Over the past two years, we’ve witnessed pervasive attacks on roughly $5 trillion of state and federal public benefit programs that aimed to help the nation through the pandemic. Nigerian crime rings with access to compromised personal information filed fraudulent unemployment claims across the country. Known fraudsters used synthetic fraud techniques to double down on illegal activity and steal unprecedented sums from the Paycheck Protection Program.
In March, we learned in congressional testimony that upwards of $163 billion has been lost to unemployment fraud. In June, federal watchdogs informed the Select Subcommittee on the Coronavirus Crisis that small business loans with obvious signs of fraud were approved without proper verification. Inspector General Michael Horowitz, chair of the Pandemic Relief Accountability Committee, told lawmakers that one telephone number was used in more than 1,400 Paycheck Protection Program applications and one social security number was used in more than 29 states to get unemployment income.
All the while, many families in America faced extended delays and hardship as overworked government employees worked to meet the need.
We will face another crisis—whether it’s economic, public health, climate change or otherwise. And there’s no doubt that fraudsters are taking lessons learned from the COVID-19 pandemic response to refine their arsenal of tools and tactics. As an industry, we can learn from our collective experience by answering two fundamental questions: why did this happen and what can we do to prevent it?
Today’s fraud schemes have gotten more complex and more efficient than ever before. For the most part, this isn’t hackers in a dark basement operating alone. Rather, it’s a network of criminals, here and abroad, identifying vulnerabilities, operationalizing sophisticated tactics, comprising digital identities, evading law enforcement, and sharing best practices with networks of criminal enterprises.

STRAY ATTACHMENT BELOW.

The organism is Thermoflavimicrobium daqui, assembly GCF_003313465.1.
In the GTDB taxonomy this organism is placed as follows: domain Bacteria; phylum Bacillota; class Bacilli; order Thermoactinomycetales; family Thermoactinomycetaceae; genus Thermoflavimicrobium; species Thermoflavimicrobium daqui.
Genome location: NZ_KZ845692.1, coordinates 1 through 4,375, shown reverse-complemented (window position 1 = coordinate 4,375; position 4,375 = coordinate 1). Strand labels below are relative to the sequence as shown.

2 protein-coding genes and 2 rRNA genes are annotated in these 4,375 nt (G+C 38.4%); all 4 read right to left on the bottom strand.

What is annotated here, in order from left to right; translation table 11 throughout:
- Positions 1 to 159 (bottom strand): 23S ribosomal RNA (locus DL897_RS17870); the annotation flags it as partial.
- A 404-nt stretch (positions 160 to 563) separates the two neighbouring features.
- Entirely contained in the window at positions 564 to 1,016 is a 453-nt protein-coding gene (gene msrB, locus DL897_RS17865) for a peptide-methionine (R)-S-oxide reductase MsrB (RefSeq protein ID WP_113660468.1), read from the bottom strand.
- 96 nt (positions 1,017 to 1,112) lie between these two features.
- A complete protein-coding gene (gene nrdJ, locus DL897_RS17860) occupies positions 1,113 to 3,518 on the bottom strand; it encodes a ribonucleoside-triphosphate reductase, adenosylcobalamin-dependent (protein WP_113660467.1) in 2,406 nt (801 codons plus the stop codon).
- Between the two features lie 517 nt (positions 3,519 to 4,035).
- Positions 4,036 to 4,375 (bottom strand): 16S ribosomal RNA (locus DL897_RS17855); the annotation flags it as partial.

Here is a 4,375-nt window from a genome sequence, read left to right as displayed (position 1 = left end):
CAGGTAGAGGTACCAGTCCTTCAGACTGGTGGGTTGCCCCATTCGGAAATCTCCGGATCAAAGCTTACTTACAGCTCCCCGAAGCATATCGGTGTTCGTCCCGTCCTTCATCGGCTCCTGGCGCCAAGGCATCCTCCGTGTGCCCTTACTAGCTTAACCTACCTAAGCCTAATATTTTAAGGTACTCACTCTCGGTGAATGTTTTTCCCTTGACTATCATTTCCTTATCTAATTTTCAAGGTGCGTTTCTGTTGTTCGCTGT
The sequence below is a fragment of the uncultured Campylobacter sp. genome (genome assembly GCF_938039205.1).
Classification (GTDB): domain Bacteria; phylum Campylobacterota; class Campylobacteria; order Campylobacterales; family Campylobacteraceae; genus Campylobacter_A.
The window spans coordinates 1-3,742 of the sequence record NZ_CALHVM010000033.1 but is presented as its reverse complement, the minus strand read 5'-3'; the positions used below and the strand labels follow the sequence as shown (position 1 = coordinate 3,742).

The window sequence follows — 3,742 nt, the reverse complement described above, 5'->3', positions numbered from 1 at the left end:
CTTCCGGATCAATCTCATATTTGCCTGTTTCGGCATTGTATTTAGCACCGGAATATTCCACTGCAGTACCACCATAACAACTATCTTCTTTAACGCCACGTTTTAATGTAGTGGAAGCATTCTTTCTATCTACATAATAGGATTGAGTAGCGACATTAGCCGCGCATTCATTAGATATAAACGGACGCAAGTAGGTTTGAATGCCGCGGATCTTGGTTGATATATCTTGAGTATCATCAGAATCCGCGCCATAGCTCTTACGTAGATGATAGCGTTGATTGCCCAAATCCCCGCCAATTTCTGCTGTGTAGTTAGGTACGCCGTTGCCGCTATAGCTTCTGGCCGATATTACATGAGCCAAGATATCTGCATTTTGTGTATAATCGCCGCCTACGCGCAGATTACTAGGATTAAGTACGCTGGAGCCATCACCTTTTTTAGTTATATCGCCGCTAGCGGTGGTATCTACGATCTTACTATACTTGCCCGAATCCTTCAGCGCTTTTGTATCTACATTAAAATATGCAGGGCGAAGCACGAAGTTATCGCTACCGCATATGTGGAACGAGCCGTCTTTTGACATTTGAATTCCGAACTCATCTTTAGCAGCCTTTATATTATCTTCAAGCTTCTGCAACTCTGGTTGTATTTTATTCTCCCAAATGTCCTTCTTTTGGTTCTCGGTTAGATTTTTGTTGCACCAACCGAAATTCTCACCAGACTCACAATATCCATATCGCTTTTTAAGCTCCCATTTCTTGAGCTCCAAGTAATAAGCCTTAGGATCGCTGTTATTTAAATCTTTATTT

For example, the Nigerian criminal ring filed multiple fraudulent submissions under a singular stolen identity managed by one central email account and recruited unknowing individuals to launder the money, effectively eluding law enforcement efforts. They did this time and time again, attacking agency after agency. And yet, our government response has been stovepiped. Federal and state efforts are fragmented and decentralized, making it harder to detect similar fraudulent techniques across state and federal programs.
General Stanley McChrystal, who commanded the Joint Special Operations Command in the mid-2000s, once said, “It takes a network to defeat a network.” With regard to fraud, it’s no different.
State and federal policymakers, enforcement agencies, industry experts, and other stakeholders can and must take several steps today to stay ahead of those looking to fraudulently benefit from government programs.
First, government leaders must recognize fraud prevention as a team sport and establish a centralized Center of Excellence to fight back. We must be in closer contact than our adversaries. This includes sharing identity fraud signals as well as input from private industry sector partners who can help identify the emerging threat landscape at speed and scale.
Second, state and federal enforcement agencies need to share best practices when it comes to bad actors who look to use similar tactics to target various government programs. This means we should share appropriate data with transparency and oversight to root out fraud so that people in need of benefits can receive them.
Finally, we need dynamic technology systems capable of staying on top of evolving fraud schemes. Criminals are constantly looking for holes in online identity verification systems, and we’ve seen that legacy processes don’t hold up. New approaches, such as graph-based identity verification, use advanced analytics to let legitimate people get the benefits they deserve while preventing fraudulent claims. We must finally treat identity verification like critical infrastructure and invest the necessary time and resources toward ensuring we have the best systems possible in place.
This work isn’t easy. But we must do better if we want resources to get into the hands of people who need them most, save hard-earned taxpayer dollars, and stop the cycle of identity fraud that permits criminals to benefit at the expense of everyone else. Only then will the American people will regain confidence in our government programs.
Jordan Burris, senior director of product market strategy, public sector, Socure